In this article I offer an interpretation of Kentucky's corporate fiduciary law. The article is positive, in that it attempts to explain our law by reference to certain principles. The article is also normative, however, in that it offers constructive criticism regarding parts of Kentucky fiduciary law and suggests changes, refinements, and clarifications intended to promote fairness and economic efficiency in Kentucky corporations.
Both the positive and the normative aspects of this piece recognize the importance of the common law developments in Delaware (and other states) and the importance of the law and economics movement. I suggest, however, that Kentucky should be selective in the weight it accords to Delaware jurisprudence. Delaware cases are unfortunately too often confusing, contradictory, and needlessly complex, and thus they can slow or, indeed, actually misdirect an orderly development of the common law of corporate fiduciary duties.
Section II of this article discusses the most fundamental issue in corporate fiduciary law: the identity of the beneficiary of management's fiduciary obligation. Stating the issue more precisely, to whom or to which corporate constituency does the management of a Kentucky corporation owe its fiduciary duty?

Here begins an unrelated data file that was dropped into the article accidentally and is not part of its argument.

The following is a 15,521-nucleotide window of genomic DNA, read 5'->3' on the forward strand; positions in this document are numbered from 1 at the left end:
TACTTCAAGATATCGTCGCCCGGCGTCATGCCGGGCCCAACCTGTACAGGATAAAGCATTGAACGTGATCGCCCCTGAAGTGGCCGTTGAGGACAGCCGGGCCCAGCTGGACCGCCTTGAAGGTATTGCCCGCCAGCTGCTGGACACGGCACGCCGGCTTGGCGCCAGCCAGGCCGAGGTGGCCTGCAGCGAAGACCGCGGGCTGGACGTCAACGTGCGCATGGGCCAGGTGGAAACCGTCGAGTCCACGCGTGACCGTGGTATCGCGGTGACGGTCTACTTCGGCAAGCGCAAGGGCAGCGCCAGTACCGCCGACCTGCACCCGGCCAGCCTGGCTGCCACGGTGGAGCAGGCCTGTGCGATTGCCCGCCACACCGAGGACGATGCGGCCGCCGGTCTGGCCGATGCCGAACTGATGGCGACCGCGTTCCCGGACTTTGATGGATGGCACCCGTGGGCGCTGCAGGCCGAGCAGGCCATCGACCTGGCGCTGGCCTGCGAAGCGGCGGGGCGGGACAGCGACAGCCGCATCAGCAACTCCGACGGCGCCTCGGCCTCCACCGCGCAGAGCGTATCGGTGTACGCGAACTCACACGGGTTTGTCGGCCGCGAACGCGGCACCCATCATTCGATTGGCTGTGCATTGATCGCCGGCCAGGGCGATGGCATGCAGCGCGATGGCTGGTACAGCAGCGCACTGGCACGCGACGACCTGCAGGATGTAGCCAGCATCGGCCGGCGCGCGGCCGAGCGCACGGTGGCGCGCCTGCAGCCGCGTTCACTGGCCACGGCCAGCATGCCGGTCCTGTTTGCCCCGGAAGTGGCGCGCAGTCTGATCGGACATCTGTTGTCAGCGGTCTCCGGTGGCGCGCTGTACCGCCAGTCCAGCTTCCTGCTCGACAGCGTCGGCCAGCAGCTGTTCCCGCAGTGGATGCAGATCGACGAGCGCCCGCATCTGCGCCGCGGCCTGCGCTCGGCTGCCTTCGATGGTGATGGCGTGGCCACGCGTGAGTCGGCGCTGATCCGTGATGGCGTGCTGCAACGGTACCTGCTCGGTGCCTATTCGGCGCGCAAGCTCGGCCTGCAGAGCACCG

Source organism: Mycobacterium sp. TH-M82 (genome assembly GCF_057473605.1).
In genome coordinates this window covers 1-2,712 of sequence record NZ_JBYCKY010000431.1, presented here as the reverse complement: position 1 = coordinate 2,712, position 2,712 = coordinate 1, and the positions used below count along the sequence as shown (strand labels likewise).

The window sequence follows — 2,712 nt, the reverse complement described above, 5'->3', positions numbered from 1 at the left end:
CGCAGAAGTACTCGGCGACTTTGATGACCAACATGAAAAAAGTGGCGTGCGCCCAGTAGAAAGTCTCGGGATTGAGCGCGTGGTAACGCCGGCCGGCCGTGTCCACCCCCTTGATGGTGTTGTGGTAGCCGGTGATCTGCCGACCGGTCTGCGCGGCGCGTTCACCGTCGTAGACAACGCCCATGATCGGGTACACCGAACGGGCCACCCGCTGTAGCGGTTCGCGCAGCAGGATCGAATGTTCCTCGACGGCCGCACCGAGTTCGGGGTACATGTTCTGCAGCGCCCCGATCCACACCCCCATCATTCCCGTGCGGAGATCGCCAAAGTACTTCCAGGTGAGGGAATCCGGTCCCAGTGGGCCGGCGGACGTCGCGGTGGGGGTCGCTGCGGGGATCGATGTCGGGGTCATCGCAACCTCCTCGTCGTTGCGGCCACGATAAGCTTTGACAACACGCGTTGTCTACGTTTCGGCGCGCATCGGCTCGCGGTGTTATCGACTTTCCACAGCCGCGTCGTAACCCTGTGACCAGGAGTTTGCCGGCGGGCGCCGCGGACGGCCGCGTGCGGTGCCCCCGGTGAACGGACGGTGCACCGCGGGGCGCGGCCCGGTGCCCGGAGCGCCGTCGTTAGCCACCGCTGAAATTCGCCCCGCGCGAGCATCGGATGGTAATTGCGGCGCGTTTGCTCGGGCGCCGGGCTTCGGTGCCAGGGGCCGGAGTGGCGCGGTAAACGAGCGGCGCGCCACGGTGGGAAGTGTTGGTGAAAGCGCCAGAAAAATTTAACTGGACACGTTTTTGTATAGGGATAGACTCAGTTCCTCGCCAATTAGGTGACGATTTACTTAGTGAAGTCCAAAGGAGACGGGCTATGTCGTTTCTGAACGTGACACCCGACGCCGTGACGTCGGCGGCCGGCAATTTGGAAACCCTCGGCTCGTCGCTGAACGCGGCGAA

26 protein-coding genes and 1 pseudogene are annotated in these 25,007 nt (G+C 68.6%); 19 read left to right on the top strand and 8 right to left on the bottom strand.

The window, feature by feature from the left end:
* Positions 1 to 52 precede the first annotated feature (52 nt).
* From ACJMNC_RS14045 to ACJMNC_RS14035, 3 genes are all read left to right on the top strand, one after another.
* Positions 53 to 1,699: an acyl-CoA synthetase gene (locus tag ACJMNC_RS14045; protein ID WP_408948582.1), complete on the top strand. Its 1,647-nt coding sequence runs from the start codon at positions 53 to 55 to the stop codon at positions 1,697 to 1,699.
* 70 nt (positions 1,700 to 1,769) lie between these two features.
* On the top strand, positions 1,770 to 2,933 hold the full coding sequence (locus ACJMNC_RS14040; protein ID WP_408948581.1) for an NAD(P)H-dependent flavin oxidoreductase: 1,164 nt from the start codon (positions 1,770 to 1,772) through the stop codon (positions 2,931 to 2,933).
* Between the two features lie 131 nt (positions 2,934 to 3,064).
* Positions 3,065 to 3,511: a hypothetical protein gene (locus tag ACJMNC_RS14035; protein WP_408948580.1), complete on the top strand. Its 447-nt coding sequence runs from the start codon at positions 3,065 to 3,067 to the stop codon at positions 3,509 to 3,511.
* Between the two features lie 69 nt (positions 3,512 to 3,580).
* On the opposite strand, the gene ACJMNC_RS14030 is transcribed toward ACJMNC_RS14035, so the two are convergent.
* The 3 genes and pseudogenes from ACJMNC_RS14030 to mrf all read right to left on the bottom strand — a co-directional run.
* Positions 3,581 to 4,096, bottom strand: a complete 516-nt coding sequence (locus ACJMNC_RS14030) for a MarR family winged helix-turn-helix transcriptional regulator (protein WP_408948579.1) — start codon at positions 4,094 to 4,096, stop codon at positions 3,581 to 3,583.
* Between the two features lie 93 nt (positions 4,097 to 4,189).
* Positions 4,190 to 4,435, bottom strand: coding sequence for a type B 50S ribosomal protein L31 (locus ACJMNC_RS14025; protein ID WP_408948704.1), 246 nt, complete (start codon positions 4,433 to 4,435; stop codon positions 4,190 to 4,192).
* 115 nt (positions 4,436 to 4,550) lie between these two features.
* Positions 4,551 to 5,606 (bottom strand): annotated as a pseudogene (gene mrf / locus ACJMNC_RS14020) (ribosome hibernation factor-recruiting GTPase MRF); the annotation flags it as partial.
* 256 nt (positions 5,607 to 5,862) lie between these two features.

Section III offers a broad construct for fiduciary duty obligations. It shows that courts—including Kentucky courts—vary the substantive standards by which they judge the propriety of managers' conduct. The applicable standard depends in the first instance on whether management is engaged in its monitoring function or is making a discrete decision. In discrete decisions, the standard changes depending on the existence and depth of any conflict in which managers may find themselves. This construct—separating duties in terms of monitoring versus discrete decisions, and in terms of the existence and depth of conflict—provides a sensible and manageable approach to fiduciary duty problems, even though the broad analysis .is infected to a degree by a few poorly reasoned and articulated court opinions.
Finally, Section IV discusses a number of specific issues and transactions that are important in Kentucky fiduciary law. I offer suggestions of the ways in which Kentucky courts can, in dealing with the issues or transactions, ensure outcomes that are fair and economically efficient.